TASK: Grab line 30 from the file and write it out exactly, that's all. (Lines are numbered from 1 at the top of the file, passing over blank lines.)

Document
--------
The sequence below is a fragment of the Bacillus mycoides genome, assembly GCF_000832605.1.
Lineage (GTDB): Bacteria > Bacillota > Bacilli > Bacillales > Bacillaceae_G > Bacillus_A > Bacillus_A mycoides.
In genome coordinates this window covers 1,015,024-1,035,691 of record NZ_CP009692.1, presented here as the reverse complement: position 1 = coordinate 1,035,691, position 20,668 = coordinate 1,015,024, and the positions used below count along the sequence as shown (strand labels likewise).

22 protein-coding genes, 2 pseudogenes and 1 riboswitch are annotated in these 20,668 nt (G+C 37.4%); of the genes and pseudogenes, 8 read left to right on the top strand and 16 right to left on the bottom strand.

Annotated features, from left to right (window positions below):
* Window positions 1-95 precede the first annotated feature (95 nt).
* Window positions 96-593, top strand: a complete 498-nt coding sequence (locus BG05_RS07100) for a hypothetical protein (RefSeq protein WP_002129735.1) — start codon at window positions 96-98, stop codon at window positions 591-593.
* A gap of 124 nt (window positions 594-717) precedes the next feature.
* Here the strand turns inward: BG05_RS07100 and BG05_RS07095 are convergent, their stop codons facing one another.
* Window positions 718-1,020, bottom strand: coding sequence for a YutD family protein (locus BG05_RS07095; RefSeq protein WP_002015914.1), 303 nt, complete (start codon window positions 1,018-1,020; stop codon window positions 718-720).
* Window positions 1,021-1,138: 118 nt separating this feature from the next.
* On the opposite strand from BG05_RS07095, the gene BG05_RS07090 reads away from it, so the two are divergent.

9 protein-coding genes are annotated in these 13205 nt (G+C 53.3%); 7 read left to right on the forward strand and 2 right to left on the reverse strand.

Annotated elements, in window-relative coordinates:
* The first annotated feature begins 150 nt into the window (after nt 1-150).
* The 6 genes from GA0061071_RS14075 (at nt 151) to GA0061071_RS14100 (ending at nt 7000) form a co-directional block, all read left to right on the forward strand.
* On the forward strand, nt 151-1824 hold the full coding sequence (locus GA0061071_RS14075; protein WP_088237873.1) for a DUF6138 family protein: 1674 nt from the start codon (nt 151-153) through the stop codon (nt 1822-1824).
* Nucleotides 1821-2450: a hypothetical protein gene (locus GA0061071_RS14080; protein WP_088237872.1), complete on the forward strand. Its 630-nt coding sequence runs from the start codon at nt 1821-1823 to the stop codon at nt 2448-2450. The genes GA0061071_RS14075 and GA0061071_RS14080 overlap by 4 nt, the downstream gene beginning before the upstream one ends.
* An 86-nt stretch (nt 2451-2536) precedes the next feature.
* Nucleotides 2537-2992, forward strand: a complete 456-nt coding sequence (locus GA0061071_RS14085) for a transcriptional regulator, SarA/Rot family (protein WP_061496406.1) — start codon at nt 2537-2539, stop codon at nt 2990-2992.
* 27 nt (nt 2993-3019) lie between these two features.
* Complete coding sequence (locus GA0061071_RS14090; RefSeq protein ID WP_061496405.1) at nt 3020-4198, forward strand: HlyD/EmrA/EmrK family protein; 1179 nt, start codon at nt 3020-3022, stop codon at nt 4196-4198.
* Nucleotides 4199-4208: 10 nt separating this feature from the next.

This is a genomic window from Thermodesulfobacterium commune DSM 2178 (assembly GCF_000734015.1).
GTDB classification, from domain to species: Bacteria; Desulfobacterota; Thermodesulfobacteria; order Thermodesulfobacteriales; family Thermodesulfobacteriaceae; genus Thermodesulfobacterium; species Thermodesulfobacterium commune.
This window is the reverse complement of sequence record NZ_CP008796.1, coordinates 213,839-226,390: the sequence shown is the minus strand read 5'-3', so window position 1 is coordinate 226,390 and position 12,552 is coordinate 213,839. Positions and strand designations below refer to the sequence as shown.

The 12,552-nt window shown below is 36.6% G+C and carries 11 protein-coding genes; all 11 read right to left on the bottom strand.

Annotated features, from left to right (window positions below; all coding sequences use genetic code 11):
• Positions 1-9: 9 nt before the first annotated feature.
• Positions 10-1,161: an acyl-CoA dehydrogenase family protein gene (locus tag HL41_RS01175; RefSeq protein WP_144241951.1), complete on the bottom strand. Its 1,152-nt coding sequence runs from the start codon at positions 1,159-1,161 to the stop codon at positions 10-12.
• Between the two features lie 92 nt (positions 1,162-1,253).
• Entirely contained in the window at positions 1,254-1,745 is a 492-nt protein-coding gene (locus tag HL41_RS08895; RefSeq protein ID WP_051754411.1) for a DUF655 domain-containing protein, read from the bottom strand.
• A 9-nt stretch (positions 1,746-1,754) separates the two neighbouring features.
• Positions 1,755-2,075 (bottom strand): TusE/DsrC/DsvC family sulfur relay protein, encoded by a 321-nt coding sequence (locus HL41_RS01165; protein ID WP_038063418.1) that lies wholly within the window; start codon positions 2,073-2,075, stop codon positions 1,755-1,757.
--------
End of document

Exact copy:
• Positions 10-1,161: an acyl-CoA dehydrogenase family protein gene (locus tag HL41_RS01175; RefSeq protein WP_144241951.1), complete on the bottom strand. Its 1,152-nt coding sequence runs from the start codon at positions 1,159-1,161 to the stop codon at positions 10-12.